Photo from the photoshoot.
Photographer: Alex Butterfield
Model: Lucy Mulligan
Hair and Makeup: Olivia Mishan
Outside of the Target project, I was able to do an amazing photo shoot with the awesome photographer, Alex Butterfield. I’m very fortunate to have had that opportunity. My friend, Lucy, who is also an alum of the apparel design program, was working on a project with Alex, and she needed clothes to wear for the shoot. She forwarded my collection to Alex and he really liked it, so we put it all together to do the photoshoot. We had me, the designer, Alex, the photographer, Lucy, the model, and Olivia, the hair and makeup. This was such an amazing experience working with other creatives, utilizing all of our different talents to create beautiful work.

It’s interesting to think about all of the interactions we have in our lives and how we end up working with people for many different things. These people can be similar to you and also very different from you,  yet you all have the same goal in common. This project for Target and all of the group projects I’ve had to work on during my time at the U have actually taught me how I fit in with other people and how I work with them. It also shows that you have to be aware of everyone that you work with because you never know how you may reconnect with them again in the future.

Make sure to follow my blog at http://design.umn.edu/studentblog to keep up to date with me, and follow our Instagram to see some more pics.

Lee

Apparel Design

Thursday, March 17, 2016

The Boldest Midterm of Them All

Hey everyone,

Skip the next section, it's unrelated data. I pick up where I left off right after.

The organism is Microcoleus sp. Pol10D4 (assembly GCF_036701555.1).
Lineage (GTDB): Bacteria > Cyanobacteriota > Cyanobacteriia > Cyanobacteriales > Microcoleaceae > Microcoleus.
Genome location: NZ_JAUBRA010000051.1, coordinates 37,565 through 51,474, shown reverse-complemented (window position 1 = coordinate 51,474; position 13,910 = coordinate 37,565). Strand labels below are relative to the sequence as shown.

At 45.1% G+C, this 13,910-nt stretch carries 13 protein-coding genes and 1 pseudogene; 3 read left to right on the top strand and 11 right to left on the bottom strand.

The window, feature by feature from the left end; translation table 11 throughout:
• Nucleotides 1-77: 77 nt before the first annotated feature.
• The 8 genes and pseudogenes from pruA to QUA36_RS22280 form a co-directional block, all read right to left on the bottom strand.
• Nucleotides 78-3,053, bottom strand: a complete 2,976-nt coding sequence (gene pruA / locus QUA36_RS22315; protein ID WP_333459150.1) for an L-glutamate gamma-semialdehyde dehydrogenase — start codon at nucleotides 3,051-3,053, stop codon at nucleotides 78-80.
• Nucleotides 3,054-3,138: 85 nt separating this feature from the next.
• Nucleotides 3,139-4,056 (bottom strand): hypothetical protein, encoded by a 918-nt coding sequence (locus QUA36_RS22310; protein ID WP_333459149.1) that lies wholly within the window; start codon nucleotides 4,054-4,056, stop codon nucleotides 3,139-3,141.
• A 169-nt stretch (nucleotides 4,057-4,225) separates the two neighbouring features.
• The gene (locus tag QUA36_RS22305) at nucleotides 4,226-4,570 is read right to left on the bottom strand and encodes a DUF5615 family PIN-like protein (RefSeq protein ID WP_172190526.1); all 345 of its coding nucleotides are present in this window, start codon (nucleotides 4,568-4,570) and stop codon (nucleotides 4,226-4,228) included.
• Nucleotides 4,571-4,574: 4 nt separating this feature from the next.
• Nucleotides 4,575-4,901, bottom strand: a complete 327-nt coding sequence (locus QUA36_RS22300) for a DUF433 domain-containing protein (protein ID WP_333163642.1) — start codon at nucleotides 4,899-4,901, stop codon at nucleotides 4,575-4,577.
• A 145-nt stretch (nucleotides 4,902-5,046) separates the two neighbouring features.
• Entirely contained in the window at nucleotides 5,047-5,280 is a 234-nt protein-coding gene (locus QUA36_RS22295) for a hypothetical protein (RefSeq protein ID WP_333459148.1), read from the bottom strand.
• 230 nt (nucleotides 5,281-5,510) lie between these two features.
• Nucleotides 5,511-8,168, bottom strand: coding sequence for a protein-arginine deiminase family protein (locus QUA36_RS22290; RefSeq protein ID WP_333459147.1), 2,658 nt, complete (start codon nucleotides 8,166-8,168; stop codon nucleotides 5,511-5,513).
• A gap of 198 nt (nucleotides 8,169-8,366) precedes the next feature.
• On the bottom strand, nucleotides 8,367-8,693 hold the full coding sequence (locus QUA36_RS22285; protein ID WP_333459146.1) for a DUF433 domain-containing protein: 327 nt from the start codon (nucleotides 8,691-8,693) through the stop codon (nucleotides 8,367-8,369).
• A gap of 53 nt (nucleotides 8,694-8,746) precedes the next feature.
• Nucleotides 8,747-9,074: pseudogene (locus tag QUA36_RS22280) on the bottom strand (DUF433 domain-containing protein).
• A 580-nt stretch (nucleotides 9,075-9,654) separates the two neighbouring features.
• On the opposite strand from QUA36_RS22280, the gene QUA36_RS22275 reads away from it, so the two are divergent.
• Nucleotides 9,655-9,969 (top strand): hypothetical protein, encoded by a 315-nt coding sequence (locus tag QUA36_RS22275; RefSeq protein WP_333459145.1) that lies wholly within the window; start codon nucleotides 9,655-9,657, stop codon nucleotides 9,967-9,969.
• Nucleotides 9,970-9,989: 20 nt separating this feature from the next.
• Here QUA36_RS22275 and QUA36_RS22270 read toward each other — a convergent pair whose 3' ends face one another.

Spring break is just next week, and that can only mean one thing... Midterms! Usually midterms can be a pretty stressful time with plenty of exams and project deadlines. Luckily this semester, I'm only looking at a studio midterm, and a rough draft for a history paper.

Having more time to focus and devote to my studio midterm, I've been able to explore a few things, which has been interesting, especially when our only guideline is "be bold." Our project this semester is looking at a proposed Riverview Corridor  in St. Paul that provides a transportation system or redevelopment of the urban fabric. What is really exciting about this project is the stakeholders, the city, and organizations we are able to work with throughout the project. Plenty of research and studies have been completed about this region as they work towards developing a future plan. We are coming in at a unique time when a lot with the project can still change. Being students, some of our work can be really eccentric, which will spark new ideas for the project. My professor's advice to "be bold" was an exceptional path to direct us onto for our midterm work.

Watch the CDes Instagram to see my project develop for Wednesday's review :)



Margo
Architecture

Tuesday, March 15, 2016

Class Connection.

Hey everyone,

Sometimes you there are classes you are required to take that you'll put off until the last minute; for me, this is history. So. here I am in my last semester, finally fitting in my architectural history course. I chose this course because it fit into my schedule best, and to my surprise, I am really enjoying the course!